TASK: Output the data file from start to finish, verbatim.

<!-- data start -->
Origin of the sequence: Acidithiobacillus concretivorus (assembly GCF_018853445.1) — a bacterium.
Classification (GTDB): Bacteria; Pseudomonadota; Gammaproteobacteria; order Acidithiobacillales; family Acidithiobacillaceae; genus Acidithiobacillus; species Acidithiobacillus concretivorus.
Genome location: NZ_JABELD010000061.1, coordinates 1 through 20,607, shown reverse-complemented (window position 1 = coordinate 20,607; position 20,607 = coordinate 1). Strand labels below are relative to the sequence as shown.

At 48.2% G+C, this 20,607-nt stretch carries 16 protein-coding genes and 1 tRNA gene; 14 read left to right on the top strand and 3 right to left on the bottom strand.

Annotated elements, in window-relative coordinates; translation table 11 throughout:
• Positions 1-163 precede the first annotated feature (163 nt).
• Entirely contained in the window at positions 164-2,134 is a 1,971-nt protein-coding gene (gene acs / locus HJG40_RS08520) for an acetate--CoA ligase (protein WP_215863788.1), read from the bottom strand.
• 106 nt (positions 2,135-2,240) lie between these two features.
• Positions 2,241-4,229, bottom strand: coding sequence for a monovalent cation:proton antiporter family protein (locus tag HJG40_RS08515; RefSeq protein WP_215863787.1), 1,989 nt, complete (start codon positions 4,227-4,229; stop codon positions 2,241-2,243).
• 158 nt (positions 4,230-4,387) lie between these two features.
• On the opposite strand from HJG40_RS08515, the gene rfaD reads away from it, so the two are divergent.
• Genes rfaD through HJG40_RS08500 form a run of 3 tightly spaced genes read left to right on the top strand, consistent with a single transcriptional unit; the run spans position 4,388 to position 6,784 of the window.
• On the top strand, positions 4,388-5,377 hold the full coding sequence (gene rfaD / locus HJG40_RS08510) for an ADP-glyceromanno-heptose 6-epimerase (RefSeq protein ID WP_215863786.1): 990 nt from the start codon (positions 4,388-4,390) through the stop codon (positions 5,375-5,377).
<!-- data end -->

Origin of the sequence: Acidithiobacillus concretivorus (assembly GCF_018853445.1) — a bacterium.
Classification (GTDB): Bacteria; Pseudomonadota; Gammaproteobacteria; order Acidithiobacillales; family Acidithiobacillaceae; genus Acidithiobacillus; species Acidithiobacillus concretivorus.
Genome location: NZ_JABELD010000061.1, coordinates 1 through 20,607, shown reverse-complemented (window position 1 = coordinate 20,607; position 20,607 = coordinate 1). Strand labels below are relative to the sequence as shown.

At 48.2% G+C, this 20,607-nt stretch carries 16 protein-coding genes and 1 tRNA gene; 14 read left to right on the top strand and 3 right to left on the bottom strand.

Annotated elements, in window-relative coordinates; translation table 11 throughout:
• Positions 1-163 precede the first annotated feature (163 nt).
• Entirely contained in the window at positions 164-2,134 is a 1,971-nt protein-coding gene (gene acs / locus HJG40_RS08520) for an acetate--CoA ligase (protein WP_215863788.1), read from the bottom strand.
• 106 nt (positions 2,135-2,240) lie between these two features.
• Positions 2,241-4,229, bottom strand: coding sequence for a monovalent cation:proton antiporter family protein (locus tag HJG40_RS08515; RefSeq protein WP_215863787.1), 1,989 nt, complete (start codon positions 4,227-4,229; stop codon positions 2,241-2,243).
• 158 nt (positions 4,230-4,387) lie between these two features.
• On the opposite strand from HJG40_RS08515, the gene rfaD reads away from it, so the two are divergent.
• Genes rfaD through HJG40_RS08500 form a run of 3 tightly spaced genes read left to right on the top strand, consistent with a single transcriptional unit; the run spans position 4,388 to position 6,784 of the window.
• On the top strand, positions 4,388-5,377 hold the full coding sequence (gene rfaD / locus HJG40_RS08510) for an ADP-glyceromanno-heptose 6-epimerase (RefSeq protein ID WP_215863786.1): 990 nt from the start codon (positions 4,388-4,390) through the stop codon (positions 5,375-5,377).